A Decommissioning Vendor Selection Checklist
Decommissioning a data center can be a daunting task, and you'll need a trusted partner to help you through it. Choosing a vendor that is a good fit for your company will make the entire project more successful and positive for your personnel. Consider the service offerings, industry reputation, company size, and financial stability of the vendor.
Are they able to give a project plan, data destruction services, resell and recycle retired items, carefully account for all inventories, and produce reliable reports? What about the removal of racks, cables and other auxiliary equipment such as UPS, generators and others? Here are six issues and questions that will help you identify the proper data center decommissioning vendor for you..
Asset decommissioning involves more than simply unplugging and boxing up unneeded devices. In a live context, the process becomes even trickier. On-site services, you should ask your vendors the following questions:
- Can they work during off-peak hours in a live data center? Do they have a proven track record of data center work?
- Is the vendor capable of decommissioning, disassembling, and packaging equipment for shipment?
- Can they assist you in avoiding costly data breaches by providing on-site data destruction services?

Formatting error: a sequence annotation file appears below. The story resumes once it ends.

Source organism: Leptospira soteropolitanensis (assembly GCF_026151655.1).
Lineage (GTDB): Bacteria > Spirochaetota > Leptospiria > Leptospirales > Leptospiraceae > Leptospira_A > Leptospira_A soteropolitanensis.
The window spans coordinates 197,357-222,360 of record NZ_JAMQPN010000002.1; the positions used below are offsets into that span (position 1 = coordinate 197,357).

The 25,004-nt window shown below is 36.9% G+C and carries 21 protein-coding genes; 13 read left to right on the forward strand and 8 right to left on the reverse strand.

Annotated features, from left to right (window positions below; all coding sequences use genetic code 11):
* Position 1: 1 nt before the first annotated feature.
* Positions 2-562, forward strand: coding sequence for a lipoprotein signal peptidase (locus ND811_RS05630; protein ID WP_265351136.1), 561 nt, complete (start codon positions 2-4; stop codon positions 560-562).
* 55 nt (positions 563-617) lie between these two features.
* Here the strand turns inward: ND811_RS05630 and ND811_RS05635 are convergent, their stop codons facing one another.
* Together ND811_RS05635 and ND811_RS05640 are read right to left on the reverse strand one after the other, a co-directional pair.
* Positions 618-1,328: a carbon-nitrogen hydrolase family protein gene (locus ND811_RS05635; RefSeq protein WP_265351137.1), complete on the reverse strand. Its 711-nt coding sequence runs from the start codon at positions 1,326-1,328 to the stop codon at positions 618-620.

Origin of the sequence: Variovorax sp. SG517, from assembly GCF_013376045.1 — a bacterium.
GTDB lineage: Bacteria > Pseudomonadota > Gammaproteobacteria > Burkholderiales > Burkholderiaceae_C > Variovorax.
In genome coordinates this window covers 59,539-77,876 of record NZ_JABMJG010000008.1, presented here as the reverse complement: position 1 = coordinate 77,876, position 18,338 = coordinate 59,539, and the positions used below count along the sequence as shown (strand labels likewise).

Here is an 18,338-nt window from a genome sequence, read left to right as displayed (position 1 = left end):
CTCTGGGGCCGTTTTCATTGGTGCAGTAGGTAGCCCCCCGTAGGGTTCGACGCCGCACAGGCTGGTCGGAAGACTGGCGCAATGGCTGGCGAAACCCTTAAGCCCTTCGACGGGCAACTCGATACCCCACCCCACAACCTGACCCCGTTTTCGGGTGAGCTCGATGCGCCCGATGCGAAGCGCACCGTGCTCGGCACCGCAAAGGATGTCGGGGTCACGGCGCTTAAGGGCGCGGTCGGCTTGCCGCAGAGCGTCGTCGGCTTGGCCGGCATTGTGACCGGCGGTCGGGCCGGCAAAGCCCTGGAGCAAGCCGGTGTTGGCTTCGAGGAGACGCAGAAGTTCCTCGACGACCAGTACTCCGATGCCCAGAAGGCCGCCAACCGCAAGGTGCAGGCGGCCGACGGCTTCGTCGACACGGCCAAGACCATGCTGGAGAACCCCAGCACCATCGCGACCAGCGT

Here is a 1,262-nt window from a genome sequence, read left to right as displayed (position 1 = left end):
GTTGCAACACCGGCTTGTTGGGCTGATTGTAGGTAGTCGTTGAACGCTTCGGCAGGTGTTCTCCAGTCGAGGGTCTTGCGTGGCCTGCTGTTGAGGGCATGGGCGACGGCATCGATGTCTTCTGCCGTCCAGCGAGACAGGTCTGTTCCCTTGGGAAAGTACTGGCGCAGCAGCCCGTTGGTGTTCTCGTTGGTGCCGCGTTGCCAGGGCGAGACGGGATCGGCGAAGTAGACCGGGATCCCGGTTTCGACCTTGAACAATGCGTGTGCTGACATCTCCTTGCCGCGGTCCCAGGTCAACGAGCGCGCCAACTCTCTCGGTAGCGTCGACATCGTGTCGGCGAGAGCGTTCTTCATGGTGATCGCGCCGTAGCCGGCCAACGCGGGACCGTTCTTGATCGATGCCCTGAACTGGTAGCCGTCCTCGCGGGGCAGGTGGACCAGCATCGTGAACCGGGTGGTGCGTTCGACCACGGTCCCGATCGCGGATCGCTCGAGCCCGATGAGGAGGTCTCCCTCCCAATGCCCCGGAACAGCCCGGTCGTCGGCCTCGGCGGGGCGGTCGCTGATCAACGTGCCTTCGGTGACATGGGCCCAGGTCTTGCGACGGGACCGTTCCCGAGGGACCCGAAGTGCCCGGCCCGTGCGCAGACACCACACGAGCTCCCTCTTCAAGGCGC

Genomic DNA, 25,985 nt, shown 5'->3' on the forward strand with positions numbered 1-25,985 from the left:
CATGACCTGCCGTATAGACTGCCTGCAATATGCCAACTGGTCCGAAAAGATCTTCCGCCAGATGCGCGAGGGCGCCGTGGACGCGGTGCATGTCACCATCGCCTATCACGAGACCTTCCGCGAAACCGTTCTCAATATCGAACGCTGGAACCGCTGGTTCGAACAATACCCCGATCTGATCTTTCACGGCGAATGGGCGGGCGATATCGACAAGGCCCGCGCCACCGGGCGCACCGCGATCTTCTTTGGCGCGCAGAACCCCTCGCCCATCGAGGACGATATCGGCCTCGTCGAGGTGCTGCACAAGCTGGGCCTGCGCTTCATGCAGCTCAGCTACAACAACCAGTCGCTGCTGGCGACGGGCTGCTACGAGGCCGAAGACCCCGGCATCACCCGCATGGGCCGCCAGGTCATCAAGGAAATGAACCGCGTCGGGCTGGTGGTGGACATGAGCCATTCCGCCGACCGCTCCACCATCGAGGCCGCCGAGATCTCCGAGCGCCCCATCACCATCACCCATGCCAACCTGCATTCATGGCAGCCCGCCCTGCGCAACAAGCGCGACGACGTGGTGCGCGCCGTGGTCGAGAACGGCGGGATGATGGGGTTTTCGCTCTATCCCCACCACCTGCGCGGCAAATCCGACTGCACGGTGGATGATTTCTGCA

- Are they able to produce a project plan that includes a detailed breakdown of roles and responsibilities?
- Do they have written protocols in place to ensure that the live environment that runs your everyday activities is not disrupted?
- Can they work in a live data center during off-peak hours? Do they have a track record of successful data center work?
Security and Destruction of Data
Why take extra risks when your digital data can be deleted before it leaves your possession? Data breaches have increased in frequency and cost, and Data Center Managers are attempting to handle digital data more proactively by destroying it on-site.
No business is immune, and it is vital for businesses to act. In terms of data destruction, you should ask the following questions of your vendor:
- What types of data destruction/hard drive erasure services does the business offer? Do they offer data destruction solutions for all types of storage media, including magnetic hard drives and tapes, solid state drives, flash storage, and storage area networks (SANs)?
- Is their equipment capable of handling the volume you require?
- What reporting on data destruction is supplied to verify compliance with business and regulatory standards, including the General Data Protection Regulation (GDPR)?
- If data is not destroyed on-site, how are data center IT assets securely removed? How will they ensure an uninterrupted chain of custody?
Compliance – Tracking and Reporting
For regulatory and corporate compliance audit reasons, defined processes demonstrating discipline, due diligence, and best practices in the handling of IT and data center equipment and data destruction are crucial. Your decommissioning partner must demonstrate that processes were followed and data was destroyed responsibly.